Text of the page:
Why are adolescents allowed to read adult-marketed fiction but adults cannot venture to read young adult? Probably because someone younger reading A Song of Ice and Fire or Tales of Malazan or “The Shining” is considered mature while an adult reading Potter or some other younger title is juvenile.

Labels are the problem. Humans love to label and put things into boxes so we know what to avoid and what is acceptable. We do it to each other, to our neighbors. Genres in fiction are labels.

I always encourage people to read or watch entertainment based on their enjoyment and not popular perception. Fads fade in this fast-paced, internet, information at your fingertips world. Good novels—regardless of being adult themed or young adult themed—don’t transform into bad fiction when the census decides it’s ready to move on to the new/next shiny, noisy attention grabber.  Harry Potter—in my humble opinion—will remain a favorite of so many people because of its readership’s genuine love for the material, because the stories are good, because Rowling wrote something special. That young wizard turned on a generation to reading. Roald Dohl wrote memorable fiction that stand the test of time, regardless of the generation.  Multiple generations know about and enjoy “Charlie and the Chocolate Factory”, “The BFG”, and “Matilda”. Lord of the Rings is another example where generations later people still love the books long after the author has passed and the first generation with him, it is the introduction of many to fantasy novels.

Good fiction is a category of its own, the only category that matters.

 

IAM Interview with…Jewel Thief, Michael Crandon

Guest Feature

Guest Feature

Look whose back again! Our indie guest today is author Hazel West, who is joining us for a very special feature: interviewing jewel thief Michael Crandon, the lead character from her latest book… A Company of Rogues.

We’ve featured Hazel several times before on the blog, reviewing her books, as well as in interviews, so it’s a great pleasure to have her join us again to share her latest book with us – we hope you enjoy her character interview as much as we did, it certainly got me wanting to read the book! If you’d like to know more about Hazel, check out our previous features with her here.

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Company of Rogues coverMichael Crandon used to be an impeccable thief, never leaving a trace and never getting caught–that is until he takes a job with a flamboyant millionaire, Charles Randall who has got it into his head he wants the Dalton Emeralds, famous for belonging to Elizabeth I herself. When the heist goes horribly wrong and Michael is forced into hiding, he decides to swear off thieving and turn to more cultured and safe pursuits, such as knitting and drinking tea–oh, and consulting for other thieves on the side; he has to make a living somehow, after all. Then his comfortable world is turned upside down when the Emeralds are stolen and his old partner tells him Randall is out for his blood thinking him responsible. And as if that weren’t bad enough, he’s found himself forced into the company of a young, naive con man who’s got himself mixed up in the mess as well. Reluctantly, Michael agrees he has no choice but to find the Emeralds himself before Randall exacts his pound of flesh. Along with Reilly, the young grifter, Justine, a romance writer and Michael’s lady love, and Victor, the huge, yet friendly, Russian pub owner, Michael conducts this unlikely company of rogues to the ultimate goal of finding a peaceful existence once again–if that could even be possible for the ever unlucky Michael Crandon.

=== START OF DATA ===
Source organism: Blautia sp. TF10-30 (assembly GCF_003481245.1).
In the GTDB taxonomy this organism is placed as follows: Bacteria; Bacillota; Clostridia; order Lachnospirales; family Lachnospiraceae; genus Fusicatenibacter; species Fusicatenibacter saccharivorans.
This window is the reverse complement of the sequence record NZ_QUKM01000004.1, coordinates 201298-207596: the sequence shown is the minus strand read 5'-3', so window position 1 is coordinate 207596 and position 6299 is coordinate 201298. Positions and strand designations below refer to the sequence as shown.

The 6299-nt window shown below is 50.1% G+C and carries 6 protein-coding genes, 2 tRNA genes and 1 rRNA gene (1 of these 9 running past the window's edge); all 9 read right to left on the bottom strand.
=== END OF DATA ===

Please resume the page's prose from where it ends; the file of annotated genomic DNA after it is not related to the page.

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Hi Michael, thanks for stepping out of the pages of A Company of Rogues to be with us today, it’s been a while since we’ve interviewed a character. So, let’s get started – can you describe yourself to me?

Describe myself? Very well. I’m a middle-aged, retired jewel thief, now running a consulting business for other thieves when they need help on a heist. I’m rather plain in appearance, nothing special—no flash and dash like everyone seems to think jewel thieves should have—and I rather like a good cup of tea and knitting at the end of the day.

How do you feel about your life right now? What, if anything, would you like to change?

Well, as of now, I finally have a somewhat normal and peaceful existence, and I’m quite happy with it. I run my own business and have plenty of time for the things I like to do, mostly living a peaceful life while knitting and drinking tea as well as pursuing my relationship with Miss Aberline. Yes, it might sound a bit dull, but if you’ve had the misfortune I have in my life, then you would understand my love of the mundane.

How do you feel about your family, now that you’re an adult?

Unfortunately I didn’t really get to live with my family as long as I should have. My mother died when I was very young and I don’t remember her, but my father always told me she was a sweet and loving woman—whether or not that was actually true, I liked to believe it. And my father was killed when I was thirteen so I had to fend for myself on the streets after that. I did love my father, and even though he wasn’t able to provide everything for me I never thought any less of him. I could have had it a lot worse.

What do you want from life?

What do I want from life? Survival! Peace from my past and those who come with it and also eventually a life with the woman a love. I hope to quit the criminal business as soon as I get enough funds to live happily away from it all.

How do you fall in love? At first sight? Over a long period?